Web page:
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TIP: When you are going to create something you want people to read, use a serif typeface whenever possible.

 

 

Photoshop: Typography Do's and Don'ts

Some Basic Rules of Typography

By Damien Andrews

First, a brief word about the history of Typography. Typography has come a long way since the days of the hand-turned letterpress. Back then, only highly experienced artisans and craftsmen practiced the then cumbersome, time consuming, physically demanding art of typography. At first, letters were handmade from blocks of wood, later metals were used. The physical areas required to store all the letters necessary to create a small newspaper, for example, made the idea of having different typefaces in different sizes a daunting concept.

When phototypesetting came along, typographers were ecstatic. Typographers now had easy access to multiple fonts in multiple sizes. This lead to a glut of typographers and the blossoming of an industry: typeface designing. Today, even a small computer has instant, easy access to more typefaces in more sizes than all the newspapers in North America and Europe before 1900. This is all fantastic and wonderful, but somewhere along the way the basic rules and concepts of typography got lost to the masses.

Photoshop has excellent type creation and handling capabilities. Changing fonts, sizes, colors, line spacing and letter spacing in Photoshop are only a click away. Photoshop lets you center type, flush type left, right or justify it.

Serif and sans serif type styles
Serifs are the tiny strokes that extend off of the ends of some letters such as the capital T. The most well know serif typeface is Times or Times Roman. A sans serif typeface has no serifs. Popular sans serif typefaces are Arial, Helvetica and Tahoma. If you go to a library and walk through any aisle opening books at random, you'll note that almost every book uses a serif typeface for its body text. This is because it is generally agreed that serif type is easier to read. The internet, contrary to printed material, uses sans serif much more often than serif. This article is printed in sans serif. When you are going to create something you want people to read, use a serif typeface whenever possible. In Photoshop, you can change between serif and sans serif with a single click.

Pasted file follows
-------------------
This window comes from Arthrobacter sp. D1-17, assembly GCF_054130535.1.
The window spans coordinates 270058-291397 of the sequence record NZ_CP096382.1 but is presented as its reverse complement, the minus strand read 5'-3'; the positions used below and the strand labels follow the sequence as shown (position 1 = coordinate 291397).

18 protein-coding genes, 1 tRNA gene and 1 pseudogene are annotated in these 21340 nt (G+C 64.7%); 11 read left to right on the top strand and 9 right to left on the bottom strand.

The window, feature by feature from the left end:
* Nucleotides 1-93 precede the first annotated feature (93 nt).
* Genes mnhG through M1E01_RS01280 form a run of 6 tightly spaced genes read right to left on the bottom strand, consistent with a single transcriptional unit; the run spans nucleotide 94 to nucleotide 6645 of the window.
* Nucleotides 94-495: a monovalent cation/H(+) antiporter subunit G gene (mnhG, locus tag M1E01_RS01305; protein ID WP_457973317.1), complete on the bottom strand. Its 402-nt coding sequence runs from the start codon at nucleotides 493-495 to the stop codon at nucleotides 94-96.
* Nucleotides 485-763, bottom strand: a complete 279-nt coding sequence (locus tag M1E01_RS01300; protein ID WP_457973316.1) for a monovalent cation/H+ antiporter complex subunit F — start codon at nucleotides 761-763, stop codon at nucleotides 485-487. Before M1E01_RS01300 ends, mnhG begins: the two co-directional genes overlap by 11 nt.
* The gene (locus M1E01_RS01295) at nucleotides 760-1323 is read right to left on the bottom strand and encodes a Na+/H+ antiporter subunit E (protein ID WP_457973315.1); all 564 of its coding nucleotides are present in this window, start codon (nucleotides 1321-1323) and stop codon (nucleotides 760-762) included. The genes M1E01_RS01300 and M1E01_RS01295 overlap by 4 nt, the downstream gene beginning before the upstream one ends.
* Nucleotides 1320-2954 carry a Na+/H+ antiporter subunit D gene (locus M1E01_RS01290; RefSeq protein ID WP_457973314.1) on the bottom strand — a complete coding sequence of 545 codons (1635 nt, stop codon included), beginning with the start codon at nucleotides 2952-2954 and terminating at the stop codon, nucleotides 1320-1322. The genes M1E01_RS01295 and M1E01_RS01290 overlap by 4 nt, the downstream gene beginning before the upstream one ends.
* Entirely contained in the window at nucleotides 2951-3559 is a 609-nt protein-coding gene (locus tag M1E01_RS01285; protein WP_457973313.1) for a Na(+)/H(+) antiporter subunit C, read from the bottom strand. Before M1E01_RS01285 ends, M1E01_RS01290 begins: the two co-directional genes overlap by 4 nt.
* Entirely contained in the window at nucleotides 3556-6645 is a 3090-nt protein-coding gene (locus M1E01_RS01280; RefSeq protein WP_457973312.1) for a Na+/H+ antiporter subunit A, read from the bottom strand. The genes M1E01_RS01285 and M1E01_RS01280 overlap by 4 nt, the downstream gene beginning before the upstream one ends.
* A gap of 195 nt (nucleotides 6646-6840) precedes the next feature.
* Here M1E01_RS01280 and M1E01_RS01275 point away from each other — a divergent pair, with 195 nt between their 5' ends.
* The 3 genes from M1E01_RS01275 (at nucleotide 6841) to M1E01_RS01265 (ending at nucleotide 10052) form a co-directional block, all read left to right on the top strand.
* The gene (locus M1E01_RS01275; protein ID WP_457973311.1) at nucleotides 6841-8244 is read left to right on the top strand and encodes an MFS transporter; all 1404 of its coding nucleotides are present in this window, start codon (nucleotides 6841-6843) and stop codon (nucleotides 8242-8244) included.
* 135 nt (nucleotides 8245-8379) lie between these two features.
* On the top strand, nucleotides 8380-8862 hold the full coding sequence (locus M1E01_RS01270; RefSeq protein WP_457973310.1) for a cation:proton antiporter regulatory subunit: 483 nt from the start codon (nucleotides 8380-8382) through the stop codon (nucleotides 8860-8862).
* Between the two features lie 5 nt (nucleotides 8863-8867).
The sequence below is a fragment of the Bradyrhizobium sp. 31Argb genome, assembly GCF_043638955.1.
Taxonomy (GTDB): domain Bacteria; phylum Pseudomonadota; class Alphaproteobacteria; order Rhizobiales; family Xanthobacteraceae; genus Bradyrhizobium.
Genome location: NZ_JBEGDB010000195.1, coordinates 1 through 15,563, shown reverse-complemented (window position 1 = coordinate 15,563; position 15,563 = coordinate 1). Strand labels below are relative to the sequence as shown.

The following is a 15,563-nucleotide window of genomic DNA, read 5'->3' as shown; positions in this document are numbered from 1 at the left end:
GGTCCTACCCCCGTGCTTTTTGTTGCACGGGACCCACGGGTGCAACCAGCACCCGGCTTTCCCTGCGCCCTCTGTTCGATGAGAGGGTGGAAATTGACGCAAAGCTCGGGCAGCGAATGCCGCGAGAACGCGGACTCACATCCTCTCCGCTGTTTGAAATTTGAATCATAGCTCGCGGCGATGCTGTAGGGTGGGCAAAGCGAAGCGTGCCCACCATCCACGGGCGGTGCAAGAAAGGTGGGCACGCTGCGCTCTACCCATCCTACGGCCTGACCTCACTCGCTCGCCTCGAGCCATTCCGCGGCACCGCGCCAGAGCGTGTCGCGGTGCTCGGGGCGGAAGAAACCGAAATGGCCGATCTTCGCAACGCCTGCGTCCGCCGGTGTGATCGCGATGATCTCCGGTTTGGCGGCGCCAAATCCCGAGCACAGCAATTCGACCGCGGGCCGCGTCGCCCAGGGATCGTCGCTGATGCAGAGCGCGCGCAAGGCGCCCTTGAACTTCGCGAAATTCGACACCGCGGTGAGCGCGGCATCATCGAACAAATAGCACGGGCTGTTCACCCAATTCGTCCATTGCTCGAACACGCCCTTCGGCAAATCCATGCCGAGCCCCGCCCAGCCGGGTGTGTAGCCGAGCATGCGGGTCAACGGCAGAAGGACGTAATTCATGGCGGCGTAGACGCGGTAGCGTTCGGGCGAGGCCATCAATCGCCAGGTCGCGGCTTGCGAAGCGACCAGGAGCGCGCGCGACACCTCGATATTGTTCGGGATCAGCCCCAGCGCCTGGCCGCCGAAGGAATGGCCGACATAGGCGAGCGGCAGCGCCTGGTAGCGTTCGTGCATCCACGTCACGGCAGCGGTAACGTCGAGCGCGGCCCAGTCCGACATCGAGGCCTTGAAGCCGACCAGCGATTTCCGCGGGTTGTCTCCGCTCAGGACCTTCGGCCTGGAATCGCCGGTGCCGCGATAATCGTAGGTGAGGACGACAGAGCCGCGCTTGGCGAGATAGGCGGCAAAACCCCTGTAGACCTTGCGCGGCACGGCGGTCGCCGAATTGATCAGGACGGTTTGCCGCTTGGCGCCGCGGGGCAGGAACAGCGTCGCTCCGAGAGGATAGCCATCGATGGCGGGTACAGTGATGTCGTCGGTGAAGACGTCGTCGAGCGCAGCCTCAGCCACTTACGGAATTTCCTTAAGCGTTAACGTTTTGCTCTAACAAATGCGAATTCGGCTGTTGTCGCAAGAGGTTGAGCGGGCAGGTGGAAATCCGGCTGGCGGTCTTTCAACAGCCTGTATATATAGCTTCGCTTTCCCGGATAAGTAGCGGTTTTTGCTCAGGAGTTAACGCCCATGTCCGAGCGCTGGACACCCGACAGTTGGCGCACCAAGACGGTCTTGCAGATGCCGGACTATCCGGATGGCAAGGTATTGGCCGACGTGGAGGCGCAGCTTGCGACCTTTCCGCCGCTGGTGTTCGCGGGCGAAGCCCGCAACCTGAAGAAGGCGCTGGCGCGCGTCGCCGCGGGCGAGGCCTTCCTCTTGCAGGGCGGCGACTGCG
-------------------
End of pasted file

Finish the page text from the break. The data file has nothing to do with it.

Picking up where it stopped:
Line length and type size
Here's a basic rule of thumb: the longer the line of type, the larger the type needs to be. Note that long, pre-printed legal documents almost invariably do not oblige this rule. This abuse of typography basics makes reading the contract or loan agreement an unpleasant task – one that often requires a straight-edge to accomplish without going blind or crazy. In Photoshop, you can alter the line length and text sizes easily using the Character dialog box and the handles in your text box.

 

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